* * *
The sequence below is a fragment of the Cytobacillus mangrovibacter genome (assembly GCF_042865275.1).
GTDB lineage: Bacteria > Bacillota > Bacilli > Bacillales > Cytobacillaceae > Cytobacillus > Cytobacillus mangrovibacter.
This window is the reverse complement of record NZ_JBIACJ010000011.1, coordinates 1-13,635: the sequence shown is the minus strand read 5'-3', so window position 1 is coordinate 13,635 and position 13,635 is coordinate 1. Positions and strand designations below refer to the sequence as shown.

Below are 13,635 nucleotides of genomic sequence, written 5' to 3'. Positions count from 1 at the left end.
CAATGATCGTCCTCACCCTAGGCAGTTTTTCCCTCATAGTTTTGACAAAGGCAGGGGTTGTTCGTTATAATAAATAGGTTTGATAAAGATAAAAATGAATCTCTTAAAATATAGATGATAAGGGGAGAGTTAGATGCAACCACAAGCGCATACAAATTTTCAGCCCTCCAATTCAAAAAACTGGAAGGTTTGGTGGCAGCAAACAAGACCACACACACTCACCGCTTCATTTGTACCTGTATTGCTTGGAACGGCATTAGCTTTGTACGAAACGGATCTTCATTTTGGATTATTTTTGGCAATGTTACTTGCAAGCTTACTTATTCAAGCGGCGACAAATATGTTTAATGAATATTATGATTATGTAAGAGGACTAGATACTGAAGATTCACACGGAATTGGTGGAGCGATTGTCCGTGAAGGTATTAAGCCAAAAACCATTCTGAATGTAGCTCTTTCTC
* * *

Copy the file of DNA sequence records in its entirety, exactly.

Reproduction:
The sequence below is a fragment of the Cytobacillus mangrovibacter genome (assembly GCF_042865275.1).
GTDB lineage: Bacteria > Bacillota > Bacilli > Bacillales > Cytobacillaceae > Cytobacillus > Cytobacillus mangrovibacter.
This window is the reverse complement of record NZ_JBIACJ010000011.1, coordinates 1-13,635: the sequence shown is the minus strand read 5'-3', so window position 1 is coordinate 13,635 and position 13,635 is coordinate 1. Positions and strand designations below refer to the sequence as shown.

Below are 13,635 nucleotides of genomic sequence, written 5' to 3'. Positions count from 1 at the left end.
CAATGATCGTCCTCACCCTAGGCAGTTTTTCCCTCATAGTTTTGACAAAGGCAGGGGTTGTTCGTTATAATAAATAGGTTTGATAAAGATAAAAATGAATCTCTTAAAATATAGATGATAAGGGGAGAGTTAGATGCAACCACAAGCGCATACAAATTTTCAGCCCTCCAATTCAAAAAACTGGAAGGTTTGGTGGCAGCAAACAAGACCACACACACTCACCGCTTCATTTGTACCTGTATTGCTTGGAACGGCATTAGCTTTGTACGAAACGGATCTTCATTTTGGATTATTTTTGGCAATGTTACTTGCAAGCTTACTTATTCAAGCGGCGACAAATATGTTTAATGAATATTATGATTATGTAAGAGGACTAGATACTGAAGATTCACACGGAATTGGTGGAGCGATTGTCCGTGAAGGTATTAAGCCAAAAACCATTCTGAATGTAGCTCTTTCTC